Seeking Advice on Wireless Networking for Laptop w/ Linux

Seeking Advice on Wireless Networking for Laptop w/ Linux

Post by Thornton Prim » Sun, 02 Aug 1998 04:00:00



I would like to be able to roam about our office with my laptop.
Originally I tought of installing ethernet jacks in every room
... but quickly realized how impractical this would be.

Are there any relatively inexpensive solutions (<$750) for
wireless networking system? We won't need a radius of more than
25m (indoor).

We would obviously prefer the highest bandwidth possible (it
would be nice to use the laptop to browse the web and/or serve
X-apps running on other machines) but would also be interested in
low-bandwidth options (enough for telnet) if that was all that
was available for our price.

I have tried to gather information on a few of the PCMCIA
wireless ethernet cards supported in Linux, but from what little
I can tell, these require the installation of rather expensive
relay transcievers. While this might make sense if we had quite a
few roaming laptops, we only have one, and can't justify an
expensive installation.

Any advice, recommendations, good or bad experiences?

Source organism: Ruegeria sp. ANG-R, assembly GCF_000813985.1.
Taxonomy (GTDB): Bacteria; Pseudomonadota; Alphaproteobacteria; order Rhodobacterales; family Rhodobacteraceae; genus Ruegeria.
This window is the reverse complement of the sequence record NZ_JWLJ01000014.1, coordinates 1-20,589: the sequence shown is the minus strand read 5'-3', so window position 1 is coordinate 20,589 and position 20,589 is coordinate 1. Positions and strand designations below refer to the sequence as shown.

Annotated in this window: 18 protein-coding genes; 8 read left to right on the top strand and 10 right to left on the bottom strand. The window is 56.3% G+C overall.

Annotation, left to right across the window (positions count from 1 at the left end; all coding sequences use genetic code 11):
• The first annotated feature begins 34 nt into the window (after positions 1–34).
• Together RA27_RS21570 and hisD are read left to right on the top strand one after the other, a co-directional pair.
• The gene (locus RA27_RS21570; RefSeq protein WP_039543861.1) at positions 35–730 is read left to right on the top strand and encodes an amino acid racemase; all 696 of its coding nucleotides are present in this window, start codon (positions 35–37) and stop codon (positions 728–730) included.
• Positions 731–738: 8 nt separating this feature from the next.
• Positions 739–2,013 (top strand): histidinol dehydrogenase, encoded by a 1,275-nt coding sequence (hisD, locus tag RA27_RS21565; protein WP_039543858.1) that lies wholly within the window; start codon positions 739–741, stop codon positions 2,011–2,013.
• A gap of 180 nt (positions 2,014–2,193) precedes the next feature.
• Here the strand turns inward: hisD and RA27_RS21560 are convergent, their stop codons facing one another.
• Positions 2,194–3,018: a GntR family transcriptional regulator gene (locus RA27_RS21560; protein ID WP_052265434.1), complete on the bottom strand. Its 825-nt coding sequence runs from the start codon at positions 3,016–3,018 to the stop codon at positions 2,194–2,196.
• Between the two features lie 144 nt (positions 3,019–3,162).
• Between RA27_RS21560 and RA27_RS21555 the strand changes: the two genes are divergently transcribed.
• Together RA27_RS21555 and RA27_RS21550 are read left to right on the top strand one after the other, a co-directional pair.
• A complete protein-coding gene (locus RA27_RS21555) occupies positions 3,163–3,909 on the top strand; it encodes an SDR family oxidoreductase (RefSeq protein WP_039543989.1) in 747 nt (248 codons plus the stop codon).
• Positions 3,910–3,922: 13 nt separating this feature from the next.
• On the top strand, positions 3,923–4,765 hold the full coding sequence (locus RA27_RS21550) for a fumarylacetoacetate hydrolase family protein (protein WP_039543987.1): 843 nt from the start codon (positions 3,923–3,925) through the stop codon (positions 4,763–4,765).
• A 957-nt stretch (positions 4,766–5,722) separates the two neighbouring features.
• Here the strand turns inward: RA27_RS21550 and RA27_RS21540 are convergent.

thornton

 
 
 

Seeking Advice on Wireless Networking for Laptop w/ Linux

Post by Robert Lync » Sun, 02 Aug 1998 04:00:00



> I would like to be able to roam about our office with my laptop.
> Originally I tought of installing ethernet jacks in every room
> ... but quickly realized how impractical this would be.

> Are there any relatively inexpensive solutions (<$750) for
> wireless networking system? We won't need a radius of more than
> 25m (indoor).

I don't have any personal experience, but struck a chord right after
reading this SF Chronicle newspaper article this morning:

http://www.veryComputer.com/

In any case I thought you might find it interesting.  When it comes out,
bet the only software is for "Windows 95, 98 or NT", tho. ;-(

Quote:> We would obviously prefer the highest bandwidth possible (it
> would be nice to use the laptop to browse the web and/or serve
> X-apps running on other machines) but would also be interested in
> low-bandwidth options (enough for telnet) if that was all that
> was available for our price.

> I have tried to gather information on a few of the PCMCIA
> wireless ethernet cards supported in Linux, but from what little
> I can tell, these require the installation of rather expensive